Apple TV's future as a casual gaming platform
PopCap Games, the first authorized iPod game developer, has reportedly lured Microsoft's Greg Canessa to head up its console and handheld divisions as the vice president of video game platforms.
In an interview with Wired, Canessa, who gave birth to Xbox Live Arcade during his time at Microsoft, singled out Apple TV as a platform he expects to embrace casual gaming over the next five years.
As part of his new position, Canessa said he will be "taking the stable of franchises and games out of PopCap's studio and adapting, customizing it for different platforms -- adding multiplayer, new play modes, HD, customizing the user interface and display for Zune, ipod, Apple TV, Nintendo DS, PSP."
"[Casual games] are going to continue to grow into non-core demographics," he added. "This is relevant as it pertains to devices that are not currently earmarked as gaming devices: mobile, set-top boxes, Apple TV, MP3 players and other devices in the home that will reach the non-gamer --* people who don’t think they want to play."
Apple's still sorting through "piles"
Meanwhile, a recent Apple patent filing turned up by MacNN suggests that Apple has yet to abandon its "piles" software interface concept that it first conceived back in 1991.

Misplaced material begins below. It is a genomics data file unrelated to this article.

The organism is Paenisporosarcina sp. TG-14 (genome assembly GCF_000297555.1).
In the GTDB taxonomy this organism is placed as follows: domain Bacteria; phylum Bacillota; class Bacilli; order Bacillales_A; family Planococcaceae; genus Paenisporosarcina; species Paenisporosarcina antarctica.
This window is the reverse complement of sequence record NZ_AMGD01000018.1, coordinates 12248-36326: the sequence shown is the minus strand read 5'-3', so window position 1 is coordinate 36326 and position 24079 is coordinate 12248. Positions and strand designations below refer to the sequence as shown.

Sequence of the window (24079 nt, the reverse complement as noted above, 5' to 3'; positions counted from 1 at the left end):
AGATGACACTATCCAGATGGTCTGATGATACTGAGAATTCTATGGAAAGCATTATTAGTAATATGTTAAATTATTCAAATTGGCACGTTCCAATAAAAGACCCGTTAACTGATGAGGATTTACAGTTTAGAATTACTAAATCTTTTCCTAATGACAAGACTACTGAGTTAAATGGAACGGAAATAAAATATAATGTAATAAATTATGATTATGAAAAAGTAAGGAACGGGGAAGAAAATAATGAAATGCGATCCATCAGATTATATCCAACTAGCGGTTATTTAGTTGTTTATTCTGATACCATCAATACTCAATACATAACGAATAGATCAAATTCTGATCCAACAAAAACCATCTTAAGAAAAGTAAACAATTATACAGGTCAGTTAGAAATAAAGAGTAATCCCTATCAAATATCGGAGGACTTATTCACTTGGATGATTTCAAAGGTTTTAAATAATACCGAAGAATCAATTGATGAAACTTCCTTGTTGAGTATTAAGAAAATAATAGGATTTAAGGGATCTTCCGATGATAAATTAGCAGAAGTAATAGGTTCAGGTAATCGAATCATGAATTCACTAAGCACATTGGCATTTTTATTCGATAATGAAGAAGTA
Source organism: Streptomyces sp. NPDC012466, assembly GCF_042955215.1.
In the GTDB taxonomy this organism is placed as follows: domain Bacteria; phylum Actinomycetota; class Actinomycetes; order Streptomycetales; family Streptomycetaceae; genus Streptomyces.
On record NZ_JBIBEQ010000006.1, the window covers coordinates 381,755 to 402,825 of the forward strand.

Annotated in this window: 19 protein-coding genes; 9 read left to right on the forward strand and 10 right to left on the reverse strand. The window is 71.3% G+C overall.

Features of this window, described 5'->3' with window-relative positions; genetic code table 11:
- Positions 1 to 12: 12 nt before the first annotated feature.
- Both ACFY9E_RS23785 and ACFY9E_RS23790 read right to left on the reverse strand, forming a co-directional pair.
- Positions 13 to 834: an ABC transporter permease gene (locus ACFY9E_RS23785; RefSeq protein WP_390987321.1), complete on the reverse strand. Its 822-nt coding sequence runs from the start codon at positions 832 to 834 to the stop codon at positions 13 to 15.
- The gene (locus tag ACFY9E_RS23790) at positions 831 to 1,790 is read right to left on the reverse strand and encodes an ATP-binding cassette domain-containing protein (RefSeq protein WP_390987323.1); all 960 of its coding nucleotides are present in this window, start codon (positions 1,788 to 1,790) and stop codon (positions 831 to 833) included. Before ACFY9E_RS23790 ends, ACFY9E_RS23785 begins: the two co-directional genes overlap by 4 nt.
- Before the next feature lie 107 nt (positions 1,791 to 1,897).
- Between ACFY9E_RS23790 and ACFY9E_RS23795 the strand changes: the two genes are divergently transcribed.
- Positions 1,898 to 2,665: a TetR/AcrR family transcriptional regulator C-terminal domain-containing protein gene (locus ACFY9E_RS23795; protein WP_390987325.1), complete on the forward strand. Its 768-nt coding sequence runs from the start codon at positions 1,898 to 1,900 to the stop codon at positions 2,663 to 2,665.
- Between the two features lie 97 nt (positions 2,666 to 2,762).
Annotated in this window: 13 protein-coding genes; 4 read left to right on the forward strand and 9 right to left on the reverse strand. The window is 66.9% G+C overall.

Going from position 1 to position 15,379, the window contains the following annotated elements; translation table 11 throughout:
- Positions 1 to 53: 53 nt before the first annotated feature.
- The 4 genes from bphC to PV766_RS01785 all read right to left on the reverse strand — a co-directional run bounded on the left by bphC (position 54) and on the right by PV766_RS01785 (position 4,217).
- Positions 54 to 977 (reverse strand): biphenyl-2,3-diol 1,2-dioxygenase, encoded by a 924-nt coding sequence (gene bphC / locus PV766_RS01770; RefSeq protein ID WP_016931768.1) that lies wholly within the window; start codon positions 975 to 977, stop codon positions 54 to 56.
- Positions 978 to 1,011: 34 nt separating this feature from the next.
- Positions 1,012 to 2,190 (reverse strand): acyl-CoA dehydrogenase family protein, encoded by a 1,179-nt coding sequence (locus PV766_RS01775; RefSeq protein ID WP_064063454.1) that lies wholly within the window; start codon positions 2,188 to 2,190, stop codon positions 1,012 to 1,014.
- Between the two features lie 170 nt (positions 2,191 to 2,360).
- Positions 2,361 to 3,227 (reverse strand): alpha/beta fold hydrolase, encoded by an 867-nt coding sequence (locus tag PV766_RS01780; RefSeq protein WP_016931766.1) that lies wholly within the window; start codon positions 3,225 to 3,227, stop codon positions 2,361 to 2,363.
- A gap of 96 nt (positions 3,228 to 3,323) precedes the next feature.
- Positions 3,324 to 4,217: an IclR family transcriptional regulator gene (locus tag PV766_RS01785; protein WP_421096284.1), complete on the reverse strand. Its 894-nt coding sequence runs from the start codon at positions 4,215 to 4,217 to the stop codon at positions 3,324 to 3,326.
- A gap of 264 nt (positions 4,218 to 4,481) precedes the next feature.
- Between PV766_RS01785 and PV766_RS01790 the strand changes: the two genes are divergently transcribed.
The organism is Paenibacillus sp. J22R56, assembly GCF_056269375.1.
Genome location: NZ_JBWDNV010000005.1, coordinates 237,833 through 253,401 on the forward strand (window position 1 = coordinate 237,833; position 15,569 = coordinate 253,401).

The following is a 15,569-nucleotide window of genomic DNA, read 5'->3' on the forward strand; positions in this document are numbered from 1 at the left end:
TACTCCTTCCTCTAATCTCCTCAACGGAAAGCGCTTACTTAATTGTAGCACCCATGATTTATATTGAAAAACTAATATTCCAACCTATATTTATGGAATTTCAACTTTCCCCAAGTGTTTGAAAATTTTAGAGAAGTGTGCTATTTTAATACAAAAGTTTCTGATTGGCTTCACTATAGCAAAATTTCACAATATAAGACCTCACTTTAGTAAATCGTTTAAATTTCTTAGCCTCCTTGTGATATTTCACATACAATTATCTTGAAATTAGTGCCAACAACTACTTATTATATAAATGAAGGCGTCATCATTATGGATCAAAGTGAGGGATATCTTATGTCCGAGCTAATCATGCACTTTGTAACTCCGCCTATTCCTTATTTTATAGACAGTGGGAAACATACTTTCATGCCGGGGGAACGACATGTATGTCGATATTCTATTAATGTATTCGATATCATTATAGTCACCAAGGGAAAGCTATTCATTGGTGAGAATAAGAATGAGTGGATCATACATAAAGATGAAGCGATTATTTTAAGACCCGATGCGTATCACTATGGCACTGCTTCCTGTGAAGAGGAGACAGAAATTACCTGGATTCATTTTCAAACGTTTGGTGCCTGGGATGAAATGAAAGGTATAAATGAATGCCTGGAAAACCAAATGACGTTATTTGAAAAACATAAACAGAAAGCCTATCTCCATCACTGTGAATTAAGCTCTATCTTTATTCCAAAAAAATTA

Essentially, piles would offer a visual representation of a stack of files in the Mac OS X Finder, similar to a stack of papers on a desk. Unlike with folders, users would be able to approximate the number of files in the pile by simply viewing its representative height on the Desktop.
To find a specific file in a pile, a user drag the top of the pile upwards and then cascade through the stack, viewing a thumbnail of each document along the way.
Apple retail chief livin' large
Over in Cupertino, Apple senior vice president of retail Ron Johnson recently added to his multi-million dollar fortune by exercising options to buy and then sell 130,000 shares of Apple stock.
According to regulatory filings first discovered by Macworld UK, Johnson purchased the shares at $23.72 each on February 2nd, at a cost of $3,083,600. The Apple retail chief then sold that clutch of shares at prices between $84.36 and $84.50 the same day, turning a profit of nearly $8 million.
In May of last year, Johnson exercised a similar allotment of 150,000 options for a profit of approximately $7 million. That followed a gain of $22.6 million from 750,000 shares in October of 2005, and nearly $10 million from the exercise of 300,000 options in November of 2004.